One day after the Empire State Manufacturing Survey surprised by surging from a post-covid low of -32.90 to -5.80, one of the biggest monthly increases on record, today it was the Philly Fed’s survey to surprise to the downside. Whether it was the bitter Superbowl hangover, or just New York’s economic malaise shifted to the southwest, in February the Philly Fed reported that its business outlook plunged from -8.90 to a recessionary -24.30, far below the -7.5 median consensus estimate, a sixth consecutive negative reading and the lowest reading since May 2020, the immediate depths of the covid crisis. Outside of covid, the last time the Philly Fed printed this low was in April 2009, in the immediate aftermath of the global financial crisis.
Commenting on the survey responses, the Philly Fed noted that general activity index declined further, the new orders index remained negative, and the shipments index remained positive but low. The employment index declined but remained positive, and the price indexes continued to suggest overall increases but were in line with long-run averages. Most of the survey’s future indicators were positive but low, suggesting tempered expectations for growth over the next six months.
While the Future activity index remains modestly in expansion territory, the current indicators remained extremely weak and in deep contraction.
The diffusion index for current activity fell from a reading of -8.9 last month to -24.3 this month (see Chart), its sixth consecutive negative reading and lowest reading since May 2020. Thirty-one percent of the firms reported decreases (down from 33 percent last month), exceeding the 7 percent reporting increases (down from 24 percent); 57 percent of the firms reported no change in current activity (up from 37 percent last month). The index for current new orders declined 3 points to -13.6, its ninth consecutive negative reading, and the current shipments index edged down 2 points to 8.7.
The current employment index remained positive but decreased from 10.9 to 5.1 this month. Most firms (61 percent) reported steady employment levels, 21 percent of the firms reported higher employment, and 15 percent reported lower employment. The average workweek index fell from 4.0 to -3.2.
Meanwhile, the diffusion index for future general activity declined 3 points but remained positive at 1.7. Almost 29 percent of the firms expect an increase in activity over the next six months, narrowly exceeding the 27 percent that expect a decrease. The future new orders index rose from 2.4 to 9.2, while the future shipments index declined from 9.1 to 4.6. The firms expect increases in employment overall, as the future employment index rose 10 points to 8.1, after dipping into negative territory last month. Both future price indexes were below their long-run averages. The future capital expenditures index edged down 3 points to 7.5.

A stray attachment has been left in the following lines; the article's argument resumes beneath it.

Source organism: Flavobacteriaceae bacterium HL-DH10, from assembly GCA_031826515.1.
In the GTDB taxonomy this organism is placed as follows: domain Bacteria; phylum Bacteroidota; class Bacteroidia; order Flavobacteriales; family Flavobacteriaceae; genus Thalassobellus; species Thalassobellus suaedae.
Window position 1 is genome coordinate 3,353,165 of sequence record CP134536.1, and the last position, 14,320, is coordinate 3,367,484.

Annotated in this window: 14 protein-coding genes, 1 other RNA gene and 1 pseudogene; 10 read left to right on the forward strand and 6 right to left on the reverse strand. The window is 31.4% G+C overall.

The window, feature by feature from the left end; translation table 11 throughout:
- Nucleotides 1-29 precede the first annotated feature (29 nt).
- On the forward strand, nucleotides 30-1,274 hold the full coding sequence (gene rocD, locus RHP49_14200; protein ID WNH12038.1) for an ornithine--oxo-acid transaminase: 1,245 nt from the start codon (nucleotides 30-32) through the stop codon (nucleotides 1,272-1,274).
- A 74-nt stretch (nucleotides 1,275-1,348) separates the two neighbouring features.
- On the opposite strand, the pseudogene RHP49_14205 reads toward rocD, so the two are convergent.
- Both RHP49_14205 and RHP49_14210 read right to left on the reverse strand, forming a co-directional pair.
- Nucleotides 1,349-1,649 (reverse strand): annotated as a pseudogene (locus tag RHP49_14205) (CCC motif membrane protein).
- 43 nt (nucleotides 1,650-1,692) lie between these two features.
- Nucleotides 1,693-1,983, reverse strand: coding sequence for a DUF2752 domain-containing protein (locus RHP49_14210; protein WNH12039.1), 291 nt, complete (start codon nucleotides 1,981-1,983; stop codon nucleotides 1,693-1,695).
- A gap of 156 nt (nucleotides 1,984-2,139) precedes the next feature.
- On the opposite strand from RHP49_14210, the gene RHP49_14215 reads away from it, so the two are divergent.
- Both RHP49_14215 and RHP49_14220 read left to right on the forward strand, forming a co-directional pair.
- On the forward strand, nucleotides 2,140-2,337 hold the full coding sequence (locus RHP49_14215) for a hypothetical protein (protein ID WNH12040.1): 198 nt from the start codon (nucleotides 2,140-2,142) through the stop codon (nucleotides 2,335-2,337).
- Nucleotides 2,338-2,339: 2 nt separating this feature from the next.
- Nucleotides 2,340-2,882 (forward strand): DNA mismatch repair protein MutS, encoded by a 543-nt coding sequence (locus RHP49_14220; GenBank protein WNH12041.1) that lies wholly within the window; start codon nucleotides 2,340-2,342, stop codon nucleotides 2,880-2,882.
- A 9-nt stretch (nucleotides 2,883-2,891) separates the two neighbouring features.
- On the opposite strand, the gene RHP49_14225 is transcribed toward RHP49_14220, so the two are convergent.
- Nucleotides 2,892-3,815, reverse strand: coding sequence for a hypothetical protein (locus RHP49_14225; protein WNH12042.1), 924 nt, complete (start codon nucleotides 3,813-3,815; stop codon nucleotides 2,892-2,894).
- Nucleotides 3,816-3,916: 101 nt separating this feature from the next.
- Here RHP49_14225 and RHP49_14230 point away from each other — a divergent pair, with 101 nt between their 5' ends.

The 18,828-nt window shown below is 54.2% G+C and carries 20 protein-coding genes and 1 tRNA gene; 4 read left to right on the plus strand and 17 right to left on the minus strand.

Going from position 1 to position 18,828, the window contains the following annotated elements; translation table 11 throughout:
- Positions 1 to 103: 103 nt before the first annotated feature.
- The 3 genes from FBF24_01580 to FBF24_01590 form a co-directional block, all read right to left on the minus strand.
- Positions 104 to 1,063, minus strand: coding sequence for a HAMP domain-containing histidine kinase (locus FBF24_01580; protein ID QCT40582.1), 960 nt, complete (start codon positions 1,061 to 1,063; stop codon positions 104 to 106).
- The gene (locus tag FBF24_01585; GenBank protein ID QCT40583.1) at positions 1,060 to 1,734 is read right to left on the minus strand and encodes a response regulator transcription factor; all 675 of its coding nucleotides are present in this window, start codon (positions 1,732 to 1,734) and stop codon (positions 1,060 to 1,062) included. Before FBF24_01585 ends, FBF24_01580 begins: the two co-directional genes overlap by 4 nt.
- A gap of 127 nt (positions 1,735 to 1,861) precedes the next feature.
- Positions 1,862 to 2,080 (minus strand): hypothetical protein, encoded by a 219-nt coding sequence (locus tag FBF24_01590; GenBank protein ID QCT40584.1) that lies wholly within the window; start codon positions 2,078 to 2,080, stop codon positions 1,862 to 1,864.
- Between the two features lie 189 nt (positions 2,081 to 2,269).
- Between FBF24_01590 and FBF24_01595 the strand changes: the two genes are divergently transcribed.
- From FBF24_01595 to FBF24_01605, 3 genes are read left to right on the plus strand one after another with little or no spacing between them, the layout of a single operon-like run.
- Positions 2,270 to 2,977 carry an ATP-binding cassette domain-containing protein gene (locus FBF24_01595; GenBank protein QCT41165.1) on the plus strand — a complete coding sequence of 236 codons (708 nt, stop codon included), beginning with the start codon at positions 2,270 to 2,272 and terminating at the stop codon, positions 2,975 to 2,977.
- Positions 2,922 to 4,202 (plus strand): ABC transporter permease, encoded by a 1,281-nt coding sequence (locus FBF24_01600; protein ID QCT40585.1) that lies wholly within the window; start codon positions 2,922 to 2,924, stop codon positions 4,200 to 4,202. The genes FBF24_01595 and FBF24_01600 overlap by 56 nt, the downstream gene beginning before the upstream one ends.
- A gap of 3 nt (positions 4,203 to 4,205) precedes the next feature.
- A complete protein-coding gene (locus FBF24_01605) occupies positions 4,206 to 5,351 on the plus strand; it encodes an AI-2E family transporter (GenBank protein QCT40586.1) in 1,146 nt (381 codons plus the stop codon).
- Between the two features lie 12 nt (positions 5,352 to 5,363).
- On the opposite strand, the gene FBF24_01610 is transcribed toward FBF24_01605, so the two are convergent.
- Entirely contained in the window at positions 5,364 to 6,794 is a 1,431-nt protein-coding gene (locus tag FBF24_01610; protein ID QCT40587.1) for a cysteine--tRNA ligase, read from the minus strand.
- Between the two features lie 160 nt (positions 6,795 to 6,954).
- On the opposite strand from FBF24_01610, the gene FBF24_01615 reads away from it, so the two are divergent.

In this month’s special questions, the firms were asked to forecast the changes in prices of their own products and for U.S. consumers over the next four quarters (see Special Questions). Regarding their own prices over the next year, the firms’ median forecast was for an expected increase of 4.5 percent, down slightly from 4.8 percent when this question was last asked in November. The firms reported a median increase of 7.0 percent in their own prices over the past year, down from 7.5 percent in November. The firms’ median forecast for the rate of inflation for U.S. consumers over the next year was 4.0 percent, down from 5.0 percent in November. Over the long run, the firms’ median forecast for the 10-year average inflation rate was 3.0 percent, down from 4.0 percent in November.
In summary, responses to the February Philly Fed Mfg Survey suggest “continued overall declines in the region’s manufacturing sector this month.” The indicators for current activity and new orders remained in negative territory, while the shipments index remained positive but low. The firms continued to indicate overall increases in prices paid and received.
That said, considering how erratic all the various regional Feds have been in recent months, it’s becoming next to impossible hard to put any faith in any of these surveys.